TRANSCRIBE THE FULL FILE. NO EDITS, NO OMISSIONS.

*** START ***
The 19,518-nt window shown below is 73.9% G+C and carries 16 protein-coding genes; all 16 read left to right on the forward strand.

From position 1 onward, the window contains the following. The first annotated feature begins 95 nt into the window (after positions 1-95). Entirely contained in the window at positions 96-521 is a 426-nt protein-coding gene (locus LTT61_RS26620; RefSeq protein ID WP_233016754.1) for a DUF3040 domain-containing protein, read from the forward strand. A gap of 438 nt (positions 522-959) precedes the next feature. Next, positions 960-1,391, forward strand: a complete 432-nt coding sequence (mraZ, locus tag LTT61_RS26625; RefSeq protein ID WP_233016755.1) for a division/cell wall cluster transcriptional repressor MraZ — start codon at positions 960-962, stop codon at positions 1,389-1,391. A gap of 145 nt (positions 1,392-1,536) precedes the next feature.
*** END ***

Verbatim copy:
The 19,518-nt window shown below is 73.9% G+C and carries 16 protein-coding genes; all 16 read left to right on the forward strand.

From position 1 onward, the window contains the following. The first annotated feature begins 95 nt into the window (after positions 1-95). Entirely contained in the window at positions 96-521 is a 426-nt protein-coding gene (locus LTT61_RS26620; RefSeq protein ID WP_233016754.1) for a DUF3040 domain-containing protein, read from the forward strand. A gap of 438 nt (positions 522-959) precedes the next feature. Next, positions 960-1,391, forward strand: a complete 432-nt coding sequence (mraZ, locus tag LTT61_RS26625; RefSeq protein ID WP_233016755.1) for a division/cell wall cluster transcriptional repressor MraZ — start codon at positions 960-962, stop codon at positions 1,389-1,391. A gap of 145 nt (positions 1,392-1,536) precedes the next feature.